It’s still quite cool during the days in Maha Sarakham and actually cold at night. Last year we only had a week or two of this weather, so it’s been great to have it continue for almost two whole months.
These past two months, I’ve been all over on family trips to Phimai, Chiang Mai, and Surin, and for work to Nam Nao, Saraburi, Trat, and Koh Chang. Next weekend I’m taking my Master’s class to Wang Nam Keaw for a weekend survey. Then hopefully, I can take a break from too much traveling for a while. The babies miss me when I’m gone (or so I like to think), and I miss them too.
The photos above were taken with my Galaxy 5 phone on one of our neighborhood walks – the open areas in our development are fast disappearing, so we are getting in as many dirt road rambles with the babies as we can.
Yes, I know you have it on the iCrap, too, but Google will never make it as good for you. Fact.
I’m heading off on a trip to visit some 3rd year students interning in Saraburi, Trat, and Koh Chang for a few days. Leaving at 5AM tomorrow, so I’m starring destinations and saving route info (toll and non-toll, with different ferry options to the island) in Google Maps on my PC. Tomorrow, I’ll be able to access it all from my phone. This is the kind of techno-wienery I’ve been dreaming about since I was 7.
Thailand has been suffering from record flooding in recent weeks. What sets this situation apart from years past is that previously safe areas have also been flooded out. Rainfall has been heavy in some areas, but what seems to have caused the problems this time is the steady meddling with waterways and ignoring what might happen when they overflow.
Maha Sarakham is said to be at risk from today until October 31st.
I think the area where our house is should be okay, but of course there is also the possibility of the roads being wiped out, so I went aggro at Big C last week and stocked up on loads of boxed milk for Max and diapers for both of them. Also, the Nam (river) Chi flows in a long curve along the back of the Big C parking lot before running parallel to the highway to Kalasin, so it’s a good place to see the water level.
I hope I never have to use the rubber raft I brought over from Japan.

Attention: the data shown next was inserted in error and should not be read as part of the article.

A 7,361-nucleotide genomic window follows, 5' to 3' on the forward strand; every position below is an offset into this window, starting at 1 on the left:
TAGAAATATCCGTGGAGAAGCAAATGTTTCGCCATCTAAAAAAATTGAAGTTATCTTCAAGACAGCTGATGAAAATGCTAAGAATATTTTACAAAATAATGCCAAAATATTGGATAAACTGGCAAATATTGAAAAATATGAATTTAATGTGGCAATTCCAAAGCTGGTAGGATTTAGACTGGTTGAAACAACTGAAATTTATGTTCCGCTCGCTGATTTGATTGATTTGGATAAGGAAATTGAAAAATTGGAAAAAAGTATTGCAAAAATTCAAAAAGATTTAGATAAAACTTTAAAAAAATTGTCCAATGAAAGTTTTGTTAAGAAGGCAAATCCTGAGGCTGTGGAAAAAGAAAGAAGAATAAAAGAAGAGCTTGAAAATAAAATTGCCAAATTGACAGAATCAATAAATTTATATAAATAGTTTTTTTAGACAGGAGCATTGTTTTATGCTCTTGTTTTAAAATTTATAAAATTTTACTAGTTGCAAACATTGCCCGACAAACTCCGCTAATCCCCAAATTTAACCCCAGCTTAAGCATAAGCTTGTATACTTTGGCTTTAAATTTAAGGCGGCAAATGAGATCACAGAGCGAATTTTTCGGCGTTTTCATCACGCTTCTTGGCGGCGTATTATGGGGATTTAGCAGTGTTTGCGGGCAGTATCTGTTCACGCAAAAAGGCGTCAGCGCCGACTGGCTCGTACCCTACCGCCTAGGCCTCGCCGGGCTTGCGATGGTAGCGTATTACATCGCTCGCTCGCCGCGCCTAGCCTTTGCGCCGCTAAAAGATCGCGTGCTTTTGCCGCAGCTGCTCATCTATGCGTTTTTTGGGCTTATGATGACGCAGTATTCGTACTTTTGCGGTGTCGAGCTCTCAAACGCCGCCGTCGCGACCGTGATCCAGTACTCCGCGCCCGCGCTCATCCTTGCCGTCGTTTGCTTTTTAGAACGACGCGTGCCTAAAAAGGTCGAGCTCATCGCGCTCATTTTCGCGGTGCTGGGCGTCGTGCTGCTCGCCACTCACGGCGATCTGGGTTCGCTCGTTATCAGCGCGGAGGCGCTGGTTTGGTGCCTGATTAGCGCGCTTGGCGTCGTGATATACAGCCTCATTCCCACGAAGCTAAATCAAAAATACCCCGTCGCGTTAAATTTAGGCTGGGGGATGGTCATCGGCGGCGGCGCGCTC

Turn up the sound, sit back (for 8 minutes), and watch this:
I hate listening to Royksopp, but I like it used in videos.
This brought back a flood of Japan memories. It’s funny how my memory has become compartmentalized by country. I have a set of memories that affects things I do every day. They pop up when I’m driving, cooking, or buying something at the store. I remember doing the same thing in different settings years ago. I can remember details like what it smelled like that day or the looks on people’s faces*. For the most part, these memories are very private and I feel like an island – but then I remember I can talk to Nam about most of it, and I don’t feel so alone.
What about the babies? They are going to grow up knowing at least two very different lands and languages. That is just their starting point – I can only dream of what the future holds for them.
* As I was writing this, I flashed back to driving in Bordeaux almost 15 years ago in a rented Opel Vectra (turbo gasoil) and almost t-boning a young guy in an VW Golf because I went on the wrong green light. It was such a bad mistake, the guy would have been totally justified in getting angry about it, but he saw I had realized my mistake and instead just nodded and gestured in acknowledgment.
I remember the first Charisma Man strip in the Alien; I might have even saved it somewhere. The strip was hilarious because it was just so apt. I had no idea that it was used as an insult outside of Japan, though.
Note: On the official site, it seems the merchandising has gotten out of hand. Space suits and condoms sounds more like Western Woman’s type of thing.